I am a resident of the Mt. Washington neighborhood of Baltimore City. I have...

Asked May 28, 2014, 9:54 PM EDT

I am a resident of the Mt. Washington neighborhood of Baltimore City. I have three fig trees on my property, one approx 10yrs old & 12ft tall that produces 100+ figs per year. The other two are 3yrs old, bushy & approx 7ft tall, and I expected them to begin fruit production this year. NONE of the trees has produced any foliage thus far this spring. I have a neighbor with tree previously healthy and productive 12ft trees that are similarly "dead" appearing. The tips of all the branches are a "rusty brown" color. The central trunk and large branches are normal grey color. If I cut through a thick grey branch, there appears to be a milky fluid in the central channel. Are these trees dead due to a winter kill, or is there a chance they will recover given another year? One of my younger trees appeared to die over the winter after I planted it, only to have fresh branches emerge from the roots during the next summer (the "tree" was only a 3-footer at the time). If I should wait before removing/replacing the trees, how severely should I cut them back.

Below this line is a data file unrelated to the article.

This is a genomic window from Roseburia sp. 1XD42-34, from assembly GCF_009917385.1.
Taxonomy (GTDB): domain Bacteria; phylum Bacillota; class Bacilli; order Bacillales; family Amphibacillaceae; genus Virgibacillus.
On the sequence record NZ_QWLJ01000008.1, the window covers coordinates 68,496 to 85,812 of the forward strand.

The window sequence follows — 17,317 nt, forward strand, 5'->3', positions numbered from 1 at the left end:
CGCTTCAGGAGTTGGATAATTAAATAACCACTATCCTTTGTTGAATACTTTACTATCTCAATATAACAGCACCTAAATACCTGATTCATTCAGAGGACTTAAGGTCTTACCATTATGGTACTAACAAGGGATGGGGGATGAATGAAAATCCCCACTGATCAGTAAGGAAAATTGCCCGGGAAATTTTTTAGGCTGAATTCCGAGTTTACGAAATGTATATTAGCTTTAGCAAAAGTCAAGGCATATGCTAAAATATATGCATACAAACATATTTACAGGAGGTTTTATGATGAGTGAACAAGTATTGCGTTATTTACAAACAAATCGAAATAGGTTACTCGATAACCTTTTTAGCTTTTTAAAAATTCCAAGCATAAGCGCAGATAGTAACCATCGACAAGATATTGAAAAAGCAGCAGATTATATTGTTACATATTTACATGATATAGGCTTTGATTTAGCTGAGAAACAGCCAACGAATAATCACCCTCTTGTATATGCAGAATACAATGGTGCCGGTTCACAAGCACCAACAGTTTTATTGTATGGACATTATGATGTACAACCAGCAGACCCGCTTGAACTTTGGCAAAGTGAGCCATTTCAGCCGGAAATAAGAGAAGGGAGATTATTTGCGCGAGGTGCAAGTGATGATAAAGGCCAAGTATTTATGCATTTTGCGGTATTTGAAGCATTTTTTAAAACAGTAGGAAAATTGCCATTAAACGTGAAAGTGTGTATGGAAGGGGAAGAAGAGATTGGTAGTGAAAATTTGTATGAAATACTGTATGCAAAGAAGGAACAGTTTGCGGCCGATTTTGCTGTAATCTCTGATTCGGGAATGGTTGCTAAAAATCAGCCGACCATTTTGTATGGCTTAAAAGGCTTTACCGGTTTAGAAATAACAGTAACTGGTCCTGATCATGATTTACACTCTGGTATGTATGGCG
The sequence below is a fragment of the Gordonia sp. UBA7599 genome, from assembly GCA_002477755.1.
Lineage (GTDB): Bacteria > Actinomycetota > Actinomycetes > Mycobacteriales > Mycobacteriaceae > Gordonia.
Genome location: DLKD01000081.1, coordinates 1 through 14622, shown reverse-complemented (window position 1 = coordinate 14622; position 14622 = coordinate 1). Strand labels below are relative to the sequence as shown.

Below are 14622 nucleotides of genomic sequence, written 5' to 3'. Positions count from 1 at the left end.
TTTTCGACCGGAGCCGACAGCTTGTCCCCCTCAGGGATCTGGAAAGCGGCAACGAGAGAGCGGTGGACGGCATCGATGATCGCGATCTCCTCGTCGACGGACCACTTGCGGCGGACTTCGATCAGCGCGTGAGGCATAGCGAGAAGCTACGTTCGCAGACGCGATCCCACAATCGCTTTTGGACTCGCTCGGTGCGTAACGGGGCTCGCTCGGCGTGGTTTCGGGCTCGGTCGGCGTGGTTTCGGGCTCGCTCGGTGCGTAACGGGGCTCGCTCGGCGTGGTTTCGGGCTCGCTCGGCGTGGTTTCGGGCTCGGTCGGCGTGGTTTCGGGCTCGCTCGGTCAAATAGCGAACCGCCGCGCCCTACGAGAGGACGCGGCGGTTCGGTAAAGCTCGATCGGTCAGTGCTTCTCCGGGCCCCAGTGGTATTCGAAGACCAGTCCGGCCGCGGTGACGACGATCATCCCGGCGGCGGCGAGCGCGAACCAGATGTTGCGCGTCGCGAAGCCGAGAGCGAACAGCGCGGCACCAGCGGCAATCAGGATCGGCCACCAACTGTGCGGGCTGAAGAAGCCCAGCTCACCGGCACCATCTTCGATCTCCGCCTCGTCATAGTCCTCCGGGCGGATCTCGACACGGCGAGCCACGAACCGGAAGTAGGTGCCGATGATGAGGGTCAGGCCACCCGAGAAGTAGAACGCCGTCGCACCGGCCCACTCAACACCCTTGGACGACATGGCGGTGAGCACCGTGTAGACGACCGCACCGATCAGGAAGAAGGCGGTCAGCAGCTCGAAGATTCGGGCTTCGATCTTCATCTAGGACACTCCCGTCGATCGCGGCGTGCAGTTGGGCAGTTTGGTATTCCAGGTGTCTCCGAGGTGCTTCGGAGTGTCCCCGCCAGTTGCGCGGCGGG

Baltimore Maryland fruit fig winter damage

1 Response

Many fig trees in Maryland were killed or severely damaged as a result of the severely cold winter weather. In some cases the trees are not likely to survive. It is typical for fig tree roots to put up new growth following a winter kill, so that may be your only recourse: to nurture whatever new growth emerges. It is also somewhat encouraging that you find some of the milky sap in a portion of the branches. That may indicate the possibility of new growth emanating from the upper growth. So, you may want to wait for a couple of weeks before pruning to the ground.